Standard specification includes, a Thatcham Class One alarm, auto lights and wipers, folding electric door mirrors, electrically operated windows, panoramic glass roof, central door locking with deadlocks, climate control, half leather interior trim, stereo radio and CD player polished alloy control pedals, an electronic stability programme, anti-lock braking, tyre deflation sensors, 17-inch alloy road wheels, front, side and curtain airbags. Like all 207 models the newcomer has a five-star adult occupant Euro NCAP safety rating with four stars for child occupant protection and three stars for pedestrian safety.
To accommodate the extra performance of the new turbocharged engine the front suspension has stronger flexible mountings to maintain front wheel alignment under acceleration and braking loads. The stiffness of the rear suspension torsion beam has been increased by 12.5% compared with the GT HDI diesel model. The damping rates have also been changed front and rear. The electronic power steering has also been tweaked to cope with the extra performance and to maintain the 207s reputation for precise and predictable handling.
Star of the show is the new engine. This really is a unit that gives the same driving pleasure associated with high torque only normally found with turbocharged diesel engines. The power is directly comparable with larger 2.0-litre petrol engines thanks to new engine and turbocharger technology. This is the first range of 1.6-litre petrol engines to use twin scroll turbochargers and they eliminate almost entirely turbo-lag. Being a direct injection petrol unit gives more power anyway and less emissions with the possibility of good fuel economy, but it is the torque that is impressive.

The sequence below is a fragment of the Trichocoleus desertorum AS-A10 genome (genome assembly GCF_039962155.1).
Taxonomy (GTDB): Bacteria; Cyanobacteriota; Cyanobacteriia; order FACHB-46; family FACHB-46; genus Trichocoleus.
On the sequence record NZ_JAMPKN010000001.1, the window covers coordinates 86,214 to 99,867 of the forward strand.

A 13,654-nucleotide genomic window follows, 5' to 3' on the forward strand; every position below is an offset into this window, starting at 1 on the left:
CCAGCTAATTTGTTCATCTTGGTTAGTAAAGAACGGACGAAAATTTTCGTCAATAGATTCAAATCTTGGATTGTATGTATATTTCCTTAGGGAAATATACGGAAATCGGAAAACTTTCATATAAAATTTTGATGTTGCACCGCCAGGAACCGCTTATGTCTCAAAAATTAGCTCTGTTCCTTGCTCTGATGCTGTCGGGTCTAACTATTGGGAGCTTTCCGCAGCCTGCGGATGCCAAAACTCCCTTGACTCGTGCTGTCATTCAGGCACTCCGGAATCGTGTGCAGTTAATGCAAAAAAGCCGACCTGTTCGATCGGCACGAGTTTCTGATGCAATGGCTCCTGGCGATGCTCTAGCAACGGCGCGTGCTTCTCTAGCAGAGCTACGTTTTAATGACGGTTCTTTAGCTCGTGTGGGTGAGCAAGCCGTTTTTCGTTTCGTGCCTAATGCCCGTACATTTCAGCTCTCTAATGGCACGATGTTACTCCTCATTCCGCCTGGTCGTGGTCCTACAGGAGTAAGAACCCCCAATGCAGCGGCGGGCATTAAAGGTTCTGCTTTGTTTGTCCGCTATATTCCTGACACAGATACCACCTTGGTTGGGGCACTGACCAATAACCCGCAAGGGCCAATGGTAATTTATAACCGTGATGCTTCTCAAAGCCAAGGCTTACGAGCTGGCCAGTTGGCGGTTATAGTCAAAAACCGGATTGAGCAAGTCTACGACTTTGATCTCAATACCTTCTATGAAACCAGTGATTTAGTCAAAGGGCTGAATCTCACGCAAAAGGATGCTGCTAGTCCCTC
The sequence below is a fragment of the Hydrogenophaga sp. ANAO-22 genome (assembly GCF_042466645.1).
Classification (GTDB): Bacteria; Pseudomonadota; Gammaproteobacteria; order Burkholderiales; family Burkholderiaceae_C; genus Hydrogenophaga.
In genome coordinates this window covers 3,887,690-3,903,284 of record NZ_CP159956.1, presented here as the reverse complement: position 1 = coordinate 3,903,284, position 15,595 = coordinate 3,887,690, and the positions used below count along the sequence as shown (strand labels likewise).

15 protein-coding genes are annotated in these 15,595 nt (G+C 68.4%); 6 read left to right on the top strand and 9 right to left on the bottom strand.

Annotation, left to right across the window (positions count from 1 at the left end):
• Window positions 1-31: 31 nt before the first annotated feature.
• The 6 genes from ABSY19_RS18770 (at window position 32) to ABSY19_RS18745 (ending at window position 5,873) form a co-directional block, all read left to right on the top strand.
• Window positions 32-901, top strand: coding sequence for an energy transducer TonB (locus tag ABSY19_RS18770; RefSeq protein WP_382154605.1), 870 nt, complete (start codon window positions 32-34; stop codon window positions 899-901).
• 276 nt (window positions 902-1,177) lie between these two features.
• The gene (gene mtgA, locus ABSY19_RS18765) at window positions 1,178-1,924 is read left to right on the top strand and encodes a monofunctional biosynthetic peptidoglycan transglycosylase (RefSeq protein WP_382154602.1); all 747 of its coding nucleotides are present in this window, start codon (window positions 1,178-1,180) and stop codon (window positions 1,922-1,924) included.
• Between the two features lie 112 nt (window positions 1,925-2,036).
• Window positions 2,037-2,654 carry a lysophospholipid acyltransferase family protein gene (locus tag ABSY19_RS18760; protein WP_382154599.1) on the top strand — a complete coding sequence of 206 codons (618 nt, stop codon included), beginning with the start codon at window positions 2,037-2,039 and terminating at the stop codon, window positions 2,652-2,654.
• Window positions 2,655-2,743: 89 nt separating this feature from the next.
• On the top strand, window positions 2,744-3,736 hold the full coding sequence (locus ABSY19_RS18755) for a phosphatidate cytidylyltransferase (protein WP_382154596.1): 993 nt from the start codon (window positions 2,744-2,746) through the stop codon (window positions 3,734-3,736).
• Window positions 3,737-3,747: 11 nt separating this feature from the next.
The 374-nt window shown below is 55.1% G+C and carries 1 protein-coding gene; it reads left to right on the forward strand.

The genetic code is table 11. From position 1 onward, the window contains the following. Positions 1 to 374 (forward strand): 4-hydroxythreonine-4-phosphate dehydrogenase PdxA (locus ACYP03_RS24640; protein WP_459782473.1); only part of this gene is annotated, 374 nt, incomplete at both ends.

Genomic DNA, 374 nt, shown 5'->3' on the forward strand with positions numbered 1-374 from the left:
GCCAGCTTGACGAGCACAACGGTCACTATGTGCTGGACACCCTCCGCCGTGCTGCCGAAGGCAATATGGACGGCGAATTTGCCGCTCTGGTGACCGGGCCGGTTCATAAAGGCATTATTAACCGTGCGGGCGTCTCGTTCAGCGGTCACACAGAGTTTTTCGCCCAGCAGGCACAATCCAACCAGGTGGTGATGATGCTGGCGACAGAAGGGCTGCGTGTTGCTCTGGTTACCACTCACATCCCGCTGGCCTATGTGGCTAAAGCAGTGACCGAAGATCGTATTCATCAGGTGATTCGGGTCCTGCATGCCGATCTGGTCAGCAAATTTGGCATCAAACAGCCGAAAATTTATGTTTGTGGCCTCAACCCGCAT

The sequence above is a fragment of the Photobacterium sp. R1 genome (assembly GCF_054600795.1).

With the engine producing just 1,000rpm, little more than tickover, torque is 116lb ft and maximum torque of 177lb ft is reached at only 1,400rpm. This remains up to 3,500rpm with 153lb ft still available at 5,000rpm. So it is torque rather than bhp that impresses. This makes for a really responsive drive at all speeds but it is especially useful for the mid-range driving performance, getting past slower moving traffic at 50 to 70mph for example without having to change up and down the gearbox to keep the engine in its optimum power band. This high torque at low speeds is also brilliant for travelling in heavy traffic as a fairly high gear can be used, again without the need for constant gearchanges.
We were promised that the new generation of direct injection petrol engines would become just as user friendly as new direct injection turbo diesel units and these new PSA/BMW units prove that is the case. The downside is that still petrol cannot match diesel for overall fuel economy – yet.
Overall the performance of this additional Peugeot 207 offers driving refinement rather than out and out ‘hot hatch’ speed. Torque-steer is evident but predictable and the 207 GT’s handling is sharp with plenty of grip during cornering. It feels nose heavy under braking at times. It would also benefit from a new generation gearbox. This one is rather old-school Peugeot, not as precise as the one on offer in the new MINI. It has a rubbery feel to the gearchange, it does not offer slick changes and once at cruising speed a sixth speed would be give a more relaxed drive.
Until the GTi variant comes along you can still warm up your 207 driving experience with this very competent offering.
MILESTONES. Peugeot 207 GT THP 150 3-Door.
Engine: 1.6-litre, 4-cylinder, 16-valve direct injection petrol with twin scroll turbocharger, 150bhp and 177lb ft of torque at 1,400rpm.
Performance: 131mph, 0-62mph 8.1 seconds, 40.3mpg (30.1mpg actual), CO2 166g.km,
Insurance group: 11E.
For: Great engine, flexible high torque output, good handling, fun to drive, good equipment levels.
Against: Still not a GTi, long-throw, rubbery gearchange, could do with a sixth gear for motorway cruising.